2012 Volkswagen GTI Driving Impressions

The GTI is a hoot to drive, whether ferrying kids about or resorting to hooliganism. It's a synergy of balance and capability, even if other cars offer more speed or higher handling limits.

With a small turbocharger on the 2.0-liter four-cylinder engine, power is immediate and gratifying at any speed. Peak horsepower is 200 and maximum torque 207 lb-ft, both inferior to the MazdaSpeed3 and Subaru Impreza WRX. Those cars are quicker but rate about 20-percent lower fuel economy, and the all-wheel-drive Ralliart and WRX are heavier. Honda's Civic Si non-turbo matches the GTI for horsepower but falls behind on torque and is just shy in fuel economy. Hyundai's rear-drive Genesis coupe 2.0-liter turbo is slightly more powerful, slightly less economical, and not quite as refined as the GTI.

Underway, that refinement counts for a lot. All 207 lb-ft of torque are available from 1800 rpm to 5000, and max horsepower ranges from 5100 to 6000 rpm, so there is virtually nowhere on the rev band without plenty of urge. Zero to 60 mph is in the low to mid six-second range. Officially, the engine goes to 6500 rpm, smoothly and with a pleasant snarl from the tailpipes, but on more than one occasion the tach needle on a DSG car sailed right off to 7000 rpm under full throttle. The abundant torque and flexibility make it easy to drive, the willingness and lack of torque steer make enjoyable.

A 6-speed manual transmission is standard and properly set up for the car's use and broad powerband. The double-clutch DSG, essentially a 6-speed automated manual (no clutch pedal, shift only if you wish) cracks off gear-changes faster than humans, dropping the 0-60 mph time by a tenth of a second. It even has the ubiquitous launch control but you don't want to make a habit of using it. We tend to prefer manual gearboxes with small turbocharged engines.

Fuel economy for the GTI is an EPA-estimated 21/31 mpg City/Highway with manual gearbox, 24/33 mpg with the DSG transmission.

There are few drawbacks to either gearbox. The manual probably gives up one real-world mpg. The DSG requires a sensitive right foot: the combination of electronic throttle, boost and gearbox control means a fine line between asking for a little more power and instead the car downshifting, going on boost and delivering substantially more power than you wanted.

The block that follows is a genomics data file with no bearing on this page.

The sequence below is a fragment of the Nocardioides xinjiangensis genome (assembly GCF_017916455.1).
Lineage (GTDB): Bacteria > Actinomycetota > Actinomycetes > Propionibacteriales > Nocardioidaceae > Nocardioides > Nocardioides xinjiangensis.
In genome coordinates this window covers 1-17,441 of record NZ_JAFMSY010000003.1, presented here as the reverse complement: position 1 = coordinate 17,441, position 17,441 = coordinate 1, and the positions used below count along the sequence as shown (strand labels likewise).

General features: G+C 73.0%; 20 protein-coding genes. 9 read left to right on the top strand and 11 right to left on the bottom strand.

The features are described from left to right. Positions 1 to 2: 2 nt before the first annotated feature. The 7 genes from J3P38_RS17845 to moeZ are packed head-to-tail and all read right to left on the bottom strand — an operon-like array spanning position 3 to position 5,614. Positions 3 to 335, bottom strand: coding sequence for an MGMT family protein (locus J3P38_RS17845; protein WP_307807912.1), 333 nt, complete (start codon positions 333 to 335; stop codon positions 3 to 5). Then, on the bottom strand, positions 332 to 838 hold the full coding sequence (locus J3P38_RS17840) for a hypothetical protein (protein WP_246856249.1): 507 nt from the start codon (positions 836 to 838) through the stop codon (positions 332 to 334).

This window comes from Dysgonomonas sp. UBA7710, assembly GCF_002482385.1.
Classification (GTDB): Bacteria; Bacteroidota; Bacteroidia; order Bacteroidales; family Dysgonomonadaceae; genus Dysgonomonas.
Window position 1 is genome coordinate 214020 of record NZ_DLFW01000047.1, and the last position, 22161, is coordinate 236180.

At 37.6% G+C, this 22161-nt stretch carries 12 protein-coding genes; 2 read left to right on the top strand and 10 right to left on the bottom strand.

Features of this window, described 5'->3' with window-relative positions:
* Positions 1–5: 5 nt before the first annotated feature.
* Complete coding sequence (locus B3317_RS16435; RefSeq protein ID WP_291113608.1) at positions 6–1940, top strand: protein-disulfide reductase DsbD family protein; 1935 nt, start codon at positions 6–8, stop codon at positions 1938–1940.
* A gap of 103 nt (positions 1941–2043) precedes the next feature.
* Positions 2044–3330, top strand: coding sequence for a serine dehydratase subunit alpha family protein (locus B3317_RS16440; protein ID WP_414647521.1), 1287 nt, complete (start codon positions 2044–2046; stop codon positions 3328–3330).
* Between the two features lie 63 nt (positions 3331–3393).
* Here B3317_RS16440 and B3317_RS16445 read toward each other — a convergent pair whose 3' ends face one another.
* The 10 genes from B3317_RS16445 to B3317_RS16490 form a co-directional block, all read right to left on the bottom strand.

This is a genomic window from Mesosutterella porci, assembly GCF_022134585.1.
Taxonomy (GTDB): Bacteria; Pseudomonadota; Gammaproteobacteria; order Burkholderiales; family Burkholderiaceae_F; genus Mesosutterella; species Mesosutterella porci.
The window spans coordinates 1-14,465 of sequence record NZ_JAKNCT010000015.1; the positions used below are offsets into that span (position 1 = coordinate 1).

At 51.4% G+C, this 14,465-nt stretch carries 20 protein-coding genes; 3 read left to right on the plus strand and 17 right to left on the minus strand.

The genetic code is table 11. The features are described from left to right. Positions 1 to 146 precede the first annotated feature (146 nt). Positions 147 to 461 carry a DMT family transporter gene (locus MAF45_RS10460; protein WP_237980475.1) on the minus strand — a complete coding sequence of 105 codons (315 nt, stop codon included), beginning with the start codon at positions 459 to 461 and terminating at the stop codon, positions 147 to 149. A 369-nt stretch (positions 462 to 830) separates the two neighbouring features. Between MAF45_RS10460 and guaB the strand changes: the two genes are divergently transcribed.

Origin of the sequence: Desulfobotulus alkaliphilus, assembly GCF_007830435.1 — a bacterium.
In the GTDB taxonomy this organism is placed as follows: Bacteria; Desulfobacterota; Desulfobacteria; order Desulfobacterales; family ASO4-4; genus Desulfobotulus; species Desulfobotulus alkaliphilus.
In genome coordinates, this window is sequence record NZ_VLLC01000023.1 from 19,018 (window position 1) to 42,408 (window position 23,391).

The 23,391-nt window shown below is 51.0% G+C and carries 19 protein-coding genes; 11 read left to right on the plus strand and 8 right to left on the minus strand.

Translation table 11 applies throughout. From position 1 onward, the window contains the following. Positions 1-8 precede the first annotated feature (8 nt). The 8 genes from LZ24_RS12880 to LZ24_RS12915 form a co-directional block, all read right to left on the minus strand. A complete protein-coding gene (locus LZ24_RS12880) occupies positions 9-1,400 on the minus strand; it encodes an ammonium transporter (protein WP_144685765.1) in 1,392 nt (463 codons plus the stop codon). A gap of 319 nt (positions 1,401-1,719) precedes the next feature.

We also find a distinct difference between Drive and Sport with the DSG. Drive wants to shift up quickly. This improves fuel economy but hurts throttle response. When cruising along in the city, there often seems to be a lack of power when you finally get an open space. The Sport mode holds gears much longer, making it the choice for performance driving. During everyday driving, though, this keeps the power on boil all the time, making the car feel high strung and hurting fuel economy. It also never goes into sixth gear, which also hurts economy. We found ourselves switching between these modes to get the throttle response we desired in various situations. Another way to deal with these issues is to leave the car in Drive and shift with the steering wheel paddles or gearshift.

MacPherson-strut front and coil/link rear suspensions, both with hollow anti-roll bars and tacky summer tires ensure the GTI sticks to the ground. In this respect, the GTI gives up nothing in performance to the competition and generally delivers a more civilized, compliant ride, in part because it's lighter than anything but the Civic Si. You can make it louder, make it stiffer, or add your own 19-inch wheels (an option in Europe where road surfaces are better) but you risk giving up some civility that makes the GTI an everyday driver or interstate cruiser.

Although the GTI is front-wheel drive, it does not suffer from torque-steer like the MazdaSpeed3. The GTI seems able to put down full power under almost any circumstance. The steering is direct, nicely weighted and transmits a good idea what the front tires are doing, and the brakes are responsive and stable. Some of the competition may post higher cornering limits or braking distances but the margins won't be substantial and they all cost more.

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